The Chronicle of the Horse
MagazineNewsHorse SportsHorse CareCOTH StoreVoicesThe Chronicle UntackedDirectoriesMarketplaceDates & Results
 
Results 1 to 18 of 18
  1. #1
    Join Date
    Nov. 4, 2007
    Posts
    159

    Default Ways to make a new saddle grippy and soft?

    I just bought a new saddle and am working on breaking it in. It's a Barnsby Pro Seat and has the normal leather (as opposed to calf leather).

    I've been oiling it every few days, and it's soaking up the oil like crazy.

    Is there anything else I can do to speed up the break-in process or to enhance the "grippyness" of the saddle?

    I did a search and didn't find anything, but I'd love to hear what other people use.



  2. #2
    Join Date
    Apr. 6, 2006
    Location
    Plainview, MN
    Posts
    3,586

    Default

    Don't use oil use Oakwoods or Ultra Leather Conditioner or Passier Lederbalsam. All of them are pastes that will soften the leather and leave the surface slightly tacky.



  3. #3
    Join Date
    Jun. 27, 2002
    Location
    Tennessee
    Posts
    5,249

    Default

    I rarely, if ever, use oil on my tack. Think about it....leather is skin, right? Do you oil your skin? I use a balsam type conditioner, my favorite being the Oakwood. And ride in it. A lot.



  4. #4
    Join Date
    Sep. 6, 2003
    Location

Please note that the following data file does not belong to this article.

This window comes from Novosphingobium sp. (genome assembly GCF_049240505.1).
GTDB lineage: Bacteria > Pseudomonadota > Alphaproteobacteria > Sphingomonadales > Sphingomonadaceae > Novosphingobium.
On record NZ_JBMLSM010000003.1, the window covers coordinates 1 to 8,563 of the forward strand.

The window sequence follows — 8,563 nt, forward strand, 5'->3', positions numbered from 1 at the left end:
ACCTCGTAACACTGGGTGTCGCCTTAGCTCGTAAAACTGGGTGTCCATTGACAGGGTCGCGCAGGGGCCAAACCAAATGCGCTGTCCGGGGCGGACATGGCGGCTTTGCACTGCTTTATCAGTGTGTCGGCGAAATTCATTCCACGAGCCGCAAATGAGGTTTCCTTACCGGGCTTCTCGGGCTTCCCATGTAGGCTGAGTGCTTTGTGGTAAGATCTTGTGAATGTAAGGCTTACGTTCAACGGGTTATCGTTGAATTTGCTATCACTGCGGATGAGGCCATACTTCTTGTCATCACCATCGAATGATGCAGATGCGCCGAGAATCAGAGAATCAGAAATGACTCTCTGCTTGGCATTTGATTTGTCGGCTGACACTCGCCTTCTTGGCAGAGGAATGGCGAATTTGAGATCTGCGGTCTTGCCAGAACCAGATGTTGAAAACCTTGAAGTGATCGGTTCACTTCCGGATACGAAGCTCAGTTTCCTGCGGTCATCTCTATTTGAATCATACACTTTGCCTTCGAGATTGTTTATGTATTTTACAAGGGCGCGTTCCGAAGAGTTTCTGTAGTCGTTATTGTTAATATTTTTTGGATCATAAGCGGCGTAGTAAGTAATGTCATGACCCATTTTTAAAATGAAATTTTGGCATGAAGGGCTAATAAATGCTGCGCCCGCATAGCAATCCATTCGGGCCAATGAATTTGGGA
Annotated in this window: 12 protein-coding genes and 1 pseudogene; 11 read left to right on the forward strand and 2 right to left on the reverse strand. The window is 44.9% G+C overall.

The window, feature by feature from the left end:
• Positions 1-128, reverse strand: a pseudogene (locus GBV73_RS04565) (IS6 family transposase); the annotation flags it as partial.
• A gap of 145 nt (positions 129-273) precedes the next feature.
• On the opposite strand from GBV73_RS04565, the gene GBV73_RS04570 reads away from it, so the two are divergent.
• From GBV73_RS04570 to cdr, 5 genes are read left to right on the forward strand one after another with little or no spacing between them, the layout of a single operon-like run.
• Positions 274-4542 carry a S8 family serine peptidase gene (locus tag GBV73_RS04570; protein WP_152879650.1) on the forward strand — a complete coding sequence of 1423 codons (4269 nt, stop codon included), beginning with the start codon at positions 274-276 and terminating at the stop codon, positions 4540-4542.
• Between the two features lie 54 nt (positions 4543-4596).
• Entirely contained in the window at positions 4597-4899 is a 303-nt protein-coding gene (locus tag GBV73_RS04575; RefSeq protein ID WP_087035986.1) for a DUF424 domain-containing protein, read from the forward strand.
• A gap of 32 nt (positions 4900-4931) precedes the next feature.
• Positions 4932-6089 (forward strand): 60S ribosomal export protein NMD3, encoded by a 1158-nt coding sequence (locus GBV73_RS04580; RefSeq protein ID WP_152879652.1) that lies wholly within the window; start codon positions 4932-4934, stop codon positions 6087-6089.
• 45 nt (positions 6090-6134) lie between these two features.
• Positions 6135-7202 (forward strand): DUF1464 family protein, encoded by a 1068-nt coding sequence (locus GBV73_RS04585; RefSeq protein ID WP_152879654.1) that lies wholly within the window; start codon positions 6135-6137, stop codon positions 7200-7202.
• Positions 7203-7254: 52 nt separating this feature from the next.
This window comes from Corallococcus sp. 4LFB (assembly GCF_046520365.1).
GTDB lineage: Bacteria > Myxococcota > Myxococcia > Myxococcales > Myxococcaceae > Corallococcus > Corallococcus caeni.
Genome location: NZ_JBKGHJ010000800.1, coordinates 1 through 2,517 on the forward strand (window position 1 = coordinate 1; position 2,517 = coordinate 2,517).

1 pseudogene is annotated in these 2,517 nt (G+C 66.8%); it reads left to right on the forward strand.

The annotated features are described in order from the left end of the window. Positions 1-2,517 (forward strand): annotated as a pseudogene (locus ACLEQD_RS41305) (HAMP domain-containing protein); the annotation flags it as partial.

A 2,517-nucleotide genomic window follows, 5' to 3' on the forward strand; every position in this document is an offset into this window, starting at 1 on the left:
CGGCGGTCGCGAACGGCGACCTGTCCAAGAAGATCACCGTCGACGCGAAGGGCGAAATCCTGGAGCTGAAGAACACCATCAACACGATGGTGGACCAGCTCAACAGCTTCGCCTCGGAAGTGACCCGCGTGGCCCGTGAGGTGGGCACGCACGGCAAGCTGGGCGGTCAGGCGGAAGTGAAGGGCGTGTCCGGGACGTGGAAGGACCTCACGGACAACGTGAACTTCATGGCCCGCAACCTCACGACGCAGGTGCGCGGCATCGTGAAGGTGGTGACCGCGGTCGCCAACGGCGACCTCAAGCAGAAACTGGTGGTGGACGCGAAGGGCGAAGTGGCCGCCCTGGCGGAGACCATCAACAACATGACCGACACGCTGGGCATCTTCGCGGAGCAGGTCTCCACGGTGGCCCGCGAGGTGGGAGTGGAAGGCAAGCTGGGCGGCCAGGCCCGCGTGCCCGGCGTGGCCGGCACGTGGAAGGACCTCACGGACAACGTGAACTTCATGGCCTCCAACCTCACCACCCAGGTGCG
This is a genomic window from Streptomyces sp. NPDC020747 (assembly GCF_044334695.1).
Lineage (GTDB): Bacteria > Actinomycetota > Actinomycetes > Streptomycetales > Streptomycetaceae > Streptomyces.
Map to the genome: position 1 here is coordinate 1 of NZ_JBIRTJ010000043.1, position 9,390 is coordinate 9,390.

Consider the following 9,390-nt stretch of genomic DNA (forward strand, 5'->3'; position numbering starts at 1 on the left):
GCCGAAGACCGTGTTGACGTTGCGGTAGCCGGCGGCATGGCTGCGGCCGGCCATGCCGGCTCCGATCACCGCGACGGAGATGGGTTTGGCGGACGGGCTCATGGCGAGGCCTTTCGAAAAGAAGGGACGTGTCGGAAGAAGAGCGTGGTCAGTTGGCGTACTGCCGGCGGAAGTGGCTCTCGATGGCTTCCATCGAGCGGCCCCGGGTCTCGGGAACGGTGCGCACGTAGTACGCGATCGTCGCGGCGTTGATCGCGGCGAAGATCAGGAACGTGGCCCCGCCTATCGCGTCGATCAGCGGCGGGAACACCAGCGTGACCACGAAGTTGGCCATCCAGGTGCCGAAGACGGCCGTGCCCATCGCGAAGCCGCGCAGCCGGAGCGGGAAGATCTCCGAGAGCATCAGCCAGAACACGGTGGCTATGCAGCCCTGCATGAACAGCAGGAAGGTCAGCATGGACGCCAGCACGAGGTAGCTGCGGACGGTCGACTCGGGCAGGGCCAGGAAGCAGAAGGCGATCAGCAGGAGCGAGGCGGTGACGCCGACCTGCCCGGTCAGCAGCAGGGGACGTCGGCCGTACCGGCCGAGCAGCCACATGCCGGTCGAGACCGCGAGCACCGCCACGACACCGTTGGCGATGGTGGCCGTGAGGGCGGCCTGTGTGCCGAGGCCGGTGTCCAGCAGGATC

WA, Land of the damp Thongpend
    Posts
    2,451

    Default

    I oil new tack. Saddles, bridles, girths. I specifically use Hydrophane Leather dressing. Oakwood contains emu oil, lanolin and beeswax, Lederbalsam contains lanolin and beeswax and avacado oil. I do not want lanolin or beeswax on my tack.

    I only oil new tack, several thin coats, with a saddle it takes a few days of doing thin coats. After that I use it and clean it with a damp wash cloth after every use and put a thin coat of glycerin soap on the leather. I take a cheap sponge, dampen it, wring it out really well, rub the sponge on the glycerin bar ( I prefer Belvoir) until there is a tacky spot on the sponge, then apply it to the leather. Glycerine soap is not supposed to foam and be used like a soap you would use to give a bath, it should be used as the final step in tack cleaning. That will also make it a little tacky.



  5. #5
    Join Date
    Apr. 6, 2006
    Location
    Plainview, MN
    Posts
    3,586

    Default